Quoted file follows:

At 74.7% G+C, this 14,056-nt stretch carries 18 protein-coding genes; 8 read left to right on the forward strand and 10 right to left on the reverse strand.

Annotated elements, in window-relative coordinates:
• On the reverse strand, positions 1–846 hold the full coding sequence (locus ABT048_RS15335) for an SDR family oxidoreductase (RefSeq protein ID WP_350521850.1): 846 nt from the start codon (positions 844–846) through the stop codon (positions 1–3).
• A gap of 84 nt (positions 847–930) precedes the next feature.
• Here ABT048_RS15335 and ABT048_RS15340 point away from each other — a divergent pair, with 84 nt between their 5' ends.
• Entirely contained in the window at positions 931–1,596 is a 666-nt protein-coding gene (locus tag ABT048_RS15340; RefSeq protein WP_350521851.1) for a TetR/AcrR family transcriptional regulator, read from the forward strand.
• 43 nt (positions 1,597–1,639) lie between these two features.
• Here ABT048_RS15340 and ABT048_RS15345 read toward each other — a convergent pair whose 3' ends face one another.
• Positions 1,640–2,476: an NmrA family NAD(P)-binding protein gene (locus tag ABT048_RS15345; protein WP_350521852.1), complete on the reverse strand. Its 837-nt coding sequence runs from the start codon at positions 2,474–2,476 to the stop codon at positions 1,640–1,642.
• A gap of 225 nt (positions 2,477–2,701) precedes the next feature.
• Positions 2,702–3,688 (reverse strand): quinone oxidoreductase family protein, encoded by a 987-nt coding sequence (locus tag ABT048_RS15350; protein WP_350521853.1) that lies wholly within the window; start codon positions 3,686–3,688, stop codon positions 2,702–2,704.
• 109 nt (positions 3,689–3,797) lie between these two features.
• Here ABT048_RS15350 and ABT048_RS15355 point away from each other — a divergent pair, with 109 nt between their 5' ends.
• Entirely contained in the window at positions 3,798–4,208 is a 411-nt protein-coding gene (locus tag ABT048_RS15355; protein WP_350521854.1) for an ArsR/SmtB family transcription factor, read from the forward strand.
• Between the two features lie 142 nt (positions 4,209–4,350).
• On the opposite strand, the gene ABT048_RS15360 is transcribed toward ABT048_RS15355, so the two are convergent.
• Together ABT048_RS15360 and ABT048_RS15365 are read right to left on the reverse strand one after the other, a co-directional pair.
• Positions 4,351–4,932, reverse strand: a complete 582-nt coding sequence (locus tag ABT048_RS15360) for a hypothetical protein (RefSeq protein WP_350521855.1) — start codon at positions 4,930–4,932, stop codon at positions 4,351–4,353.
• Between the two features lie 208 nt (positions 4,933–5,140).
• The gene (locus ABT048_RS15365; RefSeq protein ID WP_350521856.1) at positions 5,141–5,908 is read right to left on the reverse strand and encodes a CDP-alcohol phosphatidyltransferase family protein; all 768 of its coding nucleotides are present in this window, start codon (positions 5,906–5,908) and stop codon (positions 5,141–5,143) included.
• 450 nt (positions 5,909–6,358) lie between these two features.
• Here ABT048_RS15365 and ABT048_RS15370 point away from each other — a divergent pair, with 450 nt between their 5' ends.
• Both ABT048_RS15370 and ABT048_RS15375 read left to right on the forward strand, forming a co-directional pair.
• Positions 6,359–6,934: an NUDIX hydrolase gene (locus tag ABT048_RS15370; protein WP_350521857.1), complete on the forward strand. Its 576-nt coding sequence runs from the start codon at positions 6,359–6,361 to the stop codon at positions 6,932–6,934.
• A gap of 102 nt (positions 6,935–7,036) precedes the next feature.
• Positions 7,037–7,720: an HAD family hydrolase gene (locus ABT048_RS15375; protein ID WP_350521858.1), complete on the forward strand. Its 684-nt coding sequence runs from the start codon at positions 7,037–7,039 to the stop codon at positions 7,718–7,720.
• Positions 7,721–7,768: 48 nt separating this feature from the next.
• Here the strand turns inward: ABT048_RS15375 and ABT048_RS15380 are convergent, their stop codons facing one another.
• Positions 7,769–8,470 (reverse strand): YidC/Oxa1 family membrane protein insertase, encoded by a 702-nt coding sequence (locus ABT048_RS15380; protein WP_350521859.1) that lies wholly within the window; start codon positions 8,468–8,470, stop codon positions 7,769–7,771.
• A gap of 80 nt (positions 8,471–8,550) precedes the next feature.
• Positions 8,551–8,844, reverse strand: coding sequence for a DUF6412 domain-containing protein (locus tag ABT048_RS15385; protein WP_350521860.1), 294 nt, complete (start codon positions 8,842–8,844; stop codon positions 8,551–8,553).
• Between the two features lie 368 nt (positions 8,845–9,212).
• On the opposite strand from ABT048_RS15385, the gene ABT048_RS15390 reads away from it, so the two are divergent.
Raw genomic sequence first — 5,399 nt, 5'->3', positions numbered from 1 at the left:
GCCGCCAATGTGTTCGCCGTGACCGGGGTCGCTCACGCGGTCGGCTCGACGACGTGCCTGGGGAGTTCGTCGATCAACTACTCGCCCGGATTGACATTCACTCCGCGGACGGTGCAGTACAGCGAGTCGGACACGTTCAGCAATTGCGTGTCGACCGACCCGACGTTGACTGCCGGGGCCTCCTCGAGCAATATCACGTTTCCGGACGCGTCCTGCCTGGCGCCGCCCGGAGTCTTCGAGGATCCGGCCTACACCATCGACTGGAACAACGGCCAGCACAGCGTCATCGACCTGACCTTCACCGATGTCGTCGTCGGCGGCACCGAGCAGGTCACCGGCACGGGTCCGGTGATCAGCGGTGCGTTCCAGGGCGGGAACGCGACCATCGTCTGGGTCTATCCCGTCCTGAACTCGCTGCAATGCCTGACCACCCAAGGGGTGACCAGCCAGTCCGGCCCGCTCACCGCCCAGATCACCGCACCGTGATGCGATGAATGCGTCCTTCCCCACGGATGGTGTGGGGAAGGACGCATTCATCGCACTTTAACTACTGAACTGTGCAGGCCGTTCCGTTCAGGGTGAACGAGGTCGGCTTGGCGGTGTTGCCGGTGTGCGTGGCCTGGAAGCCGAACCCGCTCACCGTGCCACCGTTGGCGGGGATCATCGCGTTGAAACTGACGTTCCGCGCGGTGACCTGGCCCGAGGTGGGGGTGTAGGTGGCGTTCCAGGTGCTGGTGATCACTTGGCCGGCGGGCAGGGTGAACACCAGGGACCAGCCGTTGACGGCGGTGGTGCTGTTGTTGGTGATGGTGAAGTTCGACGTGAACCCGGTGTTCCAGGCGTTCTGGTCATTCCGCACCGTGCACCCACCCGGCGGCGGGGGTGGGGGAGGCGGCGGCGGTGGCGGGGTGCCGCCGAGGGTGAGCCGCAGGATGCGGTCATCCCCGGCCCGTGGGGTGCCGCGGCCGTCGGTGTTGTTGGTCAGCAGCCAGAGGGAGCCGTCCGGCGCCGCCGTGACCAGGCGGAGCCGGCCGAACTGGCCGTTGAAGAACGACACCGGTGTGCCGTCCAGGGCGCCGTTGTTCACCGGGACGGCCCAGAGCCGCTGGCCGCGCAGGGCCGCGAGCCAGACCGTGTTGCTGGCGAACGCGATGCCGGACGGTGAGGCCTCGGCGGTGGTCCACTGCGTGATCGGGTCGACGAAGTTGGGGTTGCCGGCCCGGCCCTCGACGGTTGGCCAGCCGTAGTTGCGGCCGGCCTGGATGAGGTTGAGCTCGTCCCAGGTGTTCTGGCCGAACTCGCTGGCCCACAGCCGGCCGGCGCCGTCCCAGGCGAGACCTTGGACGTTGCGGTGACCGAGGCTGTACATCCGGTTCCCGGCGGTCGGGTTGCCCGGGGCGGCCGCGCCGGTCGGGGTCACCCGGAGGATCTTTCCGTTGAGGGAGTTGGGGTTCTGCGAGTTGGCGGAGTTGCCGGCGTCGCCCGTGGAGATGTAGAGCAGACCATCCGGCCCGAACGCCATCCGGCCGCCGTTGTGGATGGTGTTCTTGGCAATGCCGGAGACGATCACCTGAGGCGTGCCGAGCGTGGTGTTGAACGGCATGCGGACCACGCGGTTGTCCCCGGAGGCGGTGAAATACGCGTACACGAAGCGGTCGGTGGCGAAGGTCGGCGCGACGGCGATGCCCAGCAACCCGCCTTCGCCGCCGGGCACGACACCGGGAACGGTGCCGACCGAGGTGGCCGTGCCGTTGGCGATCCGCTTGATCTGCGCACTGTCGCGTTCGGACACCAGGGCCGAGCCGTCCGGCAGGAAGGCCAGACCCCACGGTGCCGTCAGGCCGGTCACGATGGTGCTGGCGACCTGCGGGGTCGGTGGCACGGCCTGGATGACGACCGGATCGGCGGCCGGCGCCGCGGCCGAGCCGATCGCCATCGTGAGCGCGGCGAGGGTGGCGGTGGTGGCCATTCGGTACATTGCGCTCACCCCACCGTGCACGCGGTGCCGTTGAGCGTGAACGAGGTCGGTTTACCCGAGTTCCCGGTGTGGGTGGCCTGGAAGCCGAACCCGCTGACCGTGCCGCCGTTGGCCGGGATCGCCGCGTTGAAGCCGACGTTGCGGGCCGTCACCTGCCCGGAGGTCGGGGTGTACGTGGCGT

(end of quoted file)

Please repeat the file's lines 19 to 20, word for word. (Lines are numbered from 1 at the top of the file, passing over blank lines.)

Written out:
• Between the two features lie 208 nt (positions 4,933–5,140).
• The gene (locus ABT048_RS15365; RefSeq protein ID WP_350521856.1) at positions 5,141–5,908 is read right to left on the reverse strand and encodes a CDP-alcohol phosphatidyltransferase family protein; all 768 of its coding nucleotides are present in this window, start codon (positions 5,906–5,908) and stop codon (positions 5,141–5,143) included.